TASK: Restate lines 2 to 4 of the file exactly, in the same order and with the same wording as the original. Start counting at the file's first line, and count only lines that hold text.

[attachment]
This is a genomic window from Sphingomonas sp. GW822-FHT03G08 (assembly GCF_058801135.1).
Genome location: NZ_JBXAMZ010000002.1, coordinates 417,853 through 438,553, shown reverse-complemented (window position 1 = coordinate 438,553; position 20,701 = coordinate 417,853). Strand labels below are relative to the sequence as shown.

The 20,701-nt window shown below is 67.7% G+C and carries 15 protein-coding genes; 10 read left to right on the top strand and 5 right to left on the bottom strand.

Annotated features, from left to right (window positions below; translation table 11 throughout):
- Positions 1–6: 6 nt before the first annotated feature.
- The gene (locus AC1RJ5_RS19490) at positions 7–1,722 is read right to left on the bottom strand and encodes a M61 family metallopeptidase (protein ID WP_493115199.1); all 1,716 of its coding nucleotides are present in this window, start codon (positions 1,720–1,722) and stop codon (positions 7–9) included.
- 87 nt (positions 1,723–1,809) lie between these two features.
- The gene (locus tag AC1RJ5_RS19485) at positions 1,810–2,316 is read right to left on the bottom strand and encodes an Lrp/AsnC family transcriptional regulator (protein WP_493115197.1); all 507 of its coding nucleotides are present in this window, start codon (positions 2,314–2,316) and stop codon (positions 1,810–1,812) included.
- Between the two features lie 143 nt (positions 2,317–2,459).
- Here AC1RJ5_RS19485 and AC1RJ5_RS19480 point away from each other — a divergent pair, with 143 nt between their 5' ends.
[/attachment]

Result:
Genome location: NZ_JBXAMZ010000002.1, coordinates 417,853 through 438,553, shown reverse-complemented (window position 1 = coordinate 438,553; position 20,701 = coordinate 417,853). Strand labels below are relative to the sequence as shown.

The 20,701-nt window shown below is 67.7% G+C and carries 15 protein-coding genes; 10 read left to right on the top strand and 5 right to left on the bottom strand.

Annotated features, from left to right (window positions below; translation table 11 throughout):